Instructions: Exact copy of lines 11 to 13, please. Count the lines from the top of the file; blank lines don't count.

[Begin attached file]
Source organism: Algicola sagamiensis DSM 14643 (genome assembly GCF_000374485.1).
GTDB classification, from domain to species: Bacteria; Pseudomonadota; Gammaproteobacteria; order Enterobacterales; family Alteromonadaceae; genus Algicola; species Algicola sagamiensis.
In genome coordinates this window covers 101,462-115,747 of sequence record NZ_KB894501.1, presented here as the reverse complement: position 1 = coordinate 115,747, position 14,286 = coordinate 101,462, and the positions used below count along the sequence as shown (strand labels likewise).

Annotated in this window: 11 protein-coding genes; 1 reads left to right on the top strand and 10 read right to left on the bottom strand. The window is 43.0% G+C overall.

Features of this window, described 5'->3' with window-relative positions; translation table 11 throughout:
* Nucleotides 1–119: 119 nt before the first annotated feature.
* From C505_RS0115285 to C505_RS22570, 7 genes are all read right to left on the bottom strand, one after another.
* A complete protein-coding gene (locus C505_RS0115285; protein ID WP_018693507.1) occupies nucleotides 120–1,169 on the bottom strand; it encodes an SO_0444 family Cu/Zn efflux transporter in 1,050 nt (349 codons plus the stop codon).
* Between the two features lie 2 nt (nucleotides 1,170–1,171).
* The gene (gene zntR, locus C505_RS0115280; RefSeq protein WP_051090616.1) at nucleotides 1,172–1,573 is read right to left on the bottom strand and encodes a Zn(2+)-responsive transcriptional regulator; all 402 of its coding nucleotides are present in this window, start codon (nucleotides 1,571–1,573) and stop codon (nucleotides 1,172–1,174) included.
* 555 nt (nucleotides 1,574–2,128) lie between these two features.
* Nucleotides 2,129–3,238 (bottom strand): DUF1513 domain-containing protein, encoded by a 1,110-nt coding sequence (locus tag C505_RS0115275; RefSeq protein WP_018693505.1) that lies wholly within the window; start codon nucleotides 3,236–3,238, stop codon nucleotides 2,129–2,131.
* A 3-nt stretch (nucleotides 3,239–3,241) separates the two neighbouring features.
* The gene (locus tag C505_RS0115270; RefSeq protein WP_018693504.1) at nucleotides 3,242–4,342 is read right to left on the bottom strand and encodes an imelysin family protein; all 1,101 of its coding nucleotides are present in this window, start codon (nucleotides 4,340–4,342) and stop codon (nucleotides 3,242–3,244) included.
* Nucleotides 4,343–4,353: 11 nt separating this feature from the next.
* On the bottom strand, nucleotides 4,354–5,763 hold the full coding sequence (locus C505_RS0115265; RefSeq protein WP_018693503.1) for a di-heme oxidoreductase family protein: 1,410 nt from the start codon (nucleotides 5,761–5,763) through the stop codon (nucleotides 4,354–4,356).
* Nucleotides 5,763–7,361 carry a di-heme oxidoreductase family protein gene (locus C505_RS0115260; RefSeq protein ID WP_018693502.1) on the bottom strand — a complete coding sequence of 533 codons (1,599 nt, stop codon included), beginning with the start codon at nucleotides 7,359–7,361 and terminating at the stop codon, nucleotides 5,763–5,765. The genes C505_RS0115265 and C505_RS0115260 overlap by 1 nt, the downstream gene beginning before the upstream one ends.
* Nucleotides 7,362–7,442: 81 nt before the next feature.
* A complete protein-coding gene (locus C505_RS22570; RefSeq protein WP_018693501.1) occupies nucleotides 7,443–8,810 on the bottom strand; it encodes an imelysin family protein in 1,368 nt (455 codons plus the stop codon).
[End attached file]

* 555 nt (nucleotides 1,574–2,128) lie between these two features.
* Nucleotides 2,129–3,238 (bottom strand): DUF1513 domain-containing protein, encoded by a 1,110-nt coding sequence (locus tag C505_RS0115275; RefSeq protein WP_018693505.1) that lies wholly within the window; start codon nucleotides 3,236–3,238, stop codon nucleotides 2,129–2,131.
* A 3-nt stretch (nucleotides 3,239–3,241) separates the two neighbouring features.